Donald Trump, amidst some apparently bad news about his campaign’s meager bank account, is meeting this morning with nine-hundred or so evangelical leaders to court their support.
He’s got people like Ben Carson, Mike Huckabee, Jerry Falwell, Jr., and Eric Metaxas (really?) speaking on his behalf. Other usual suspects of the conservative evangelicals (Ralph Reed, Gary Bauer, Tony Perkins, etc.) will be attending, while many others are coming armed with questions for the candidate.
A Time piece today shared some of the questions that a few of the invited leaders plan to ask. Those questions include topics of religious liberty and judicial nominations, national defense and dealing with ISIS, “what Trump plans to do to keep America safe,” and clarifying his policy change concerning abortion.
Obviously that’s a small sample of intended questions, and it will be interesting to hear reports of what actually gets asked. I’m interested to learn whether the nearly 1,000 person group reflects the actual (but often overlooked) diversity of the evangelical movement today.My invitation must have gone to my junk mail folder–or maybe the Donald read my “leaving evangelicalism” post and struck me from the list.
Whatever. But while I’m no longer comfortable wearing the evangelical label, if I were there, I think I’d ask something like:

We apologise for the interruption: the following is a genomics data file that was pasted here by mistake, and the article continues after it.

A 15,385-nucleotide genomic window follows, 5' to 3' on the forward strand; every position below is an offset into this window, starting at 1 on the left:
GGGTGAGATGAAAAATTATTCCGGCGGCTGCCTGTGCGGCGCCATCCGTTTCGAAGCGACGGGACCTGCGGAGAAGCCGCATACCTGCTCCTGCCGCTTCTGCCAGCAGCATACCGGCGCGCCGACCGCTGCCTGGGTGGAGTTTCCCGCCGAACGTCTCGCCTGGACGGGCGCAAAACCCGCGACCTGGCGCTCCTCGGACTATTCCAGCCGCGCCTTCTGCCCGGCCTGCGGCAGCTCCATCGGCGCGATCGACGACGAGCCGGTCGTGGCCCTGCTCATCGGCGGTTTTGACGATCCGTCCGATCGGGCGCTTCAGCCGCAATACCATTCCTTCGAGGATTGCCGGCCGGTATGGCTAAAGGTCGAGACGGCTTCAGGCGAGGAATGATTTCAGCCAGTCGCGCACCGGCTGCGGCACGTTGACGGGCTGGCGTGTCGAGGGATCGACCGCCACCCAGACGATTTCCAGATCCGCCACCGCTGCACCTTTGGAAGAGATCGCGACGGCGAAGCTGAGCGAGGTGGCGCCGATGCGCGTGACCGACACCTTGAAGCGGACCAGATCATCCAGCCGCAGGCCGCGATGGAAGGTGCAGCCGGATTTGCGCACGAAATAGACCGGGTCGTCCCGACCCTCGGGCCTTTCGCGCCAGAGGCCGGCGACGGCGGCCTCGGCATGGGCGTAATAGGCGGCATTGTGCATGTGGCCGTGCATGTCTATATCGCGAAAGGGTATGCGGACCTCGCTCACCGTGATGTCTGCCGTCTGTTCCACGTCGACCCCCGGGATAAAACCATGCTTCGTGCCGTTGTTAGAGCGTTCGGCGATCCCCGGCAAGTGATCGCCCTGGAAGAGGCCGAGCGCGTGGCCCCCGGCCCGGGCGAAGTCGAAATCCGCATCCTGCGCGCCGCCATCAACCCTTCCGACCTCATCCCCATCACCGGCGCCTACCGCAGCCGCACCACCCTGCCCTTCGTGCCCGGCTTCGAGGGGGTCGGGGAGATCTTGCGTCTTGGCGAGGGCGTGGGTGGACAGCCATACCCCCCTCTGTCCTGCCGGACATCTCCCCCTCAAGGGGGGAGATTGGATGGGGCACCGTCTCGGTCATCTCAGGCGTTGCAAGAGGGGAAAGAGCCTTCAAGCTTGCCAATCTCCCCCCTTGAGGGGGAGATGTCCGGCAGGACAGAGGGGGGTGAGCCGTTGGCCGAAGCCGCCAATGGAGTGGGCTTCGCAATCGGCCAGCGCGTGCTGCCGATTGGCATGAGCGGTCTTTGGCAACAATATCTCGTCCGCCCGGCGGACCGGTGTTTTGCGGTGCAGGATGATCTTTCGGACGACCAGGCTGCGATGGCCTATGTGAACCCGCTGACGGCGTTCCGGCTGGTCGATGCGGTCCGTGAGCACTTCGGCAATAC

“Given that “evangelical” derives from “gospel” (good news), and given that the gospel as many evangelicals understand it, is a message of hope, radical hospitality, and inclusive salvation through the life and love of Jesus Christ for all persons, without discrimination on the basis of ethnic or gender distinctions (Gal. 3:28), if elected, would you commit to toning down the rhetoric of exclusion and fear (of the “other”) that has been a hallmark of your campaign thus far? And if so, how would you go about doing that? And, would you commit to seriously rethinking your intended policy of actual exclusion (of migrants from Islamic countries), of police-state like deportation, and of literal wall-building?”
In other words, not that it’d change anything, but nonetheless I’d want to let him know that there’s another version of the gospel than the one many Evangelicals are promoting.
What would you ask?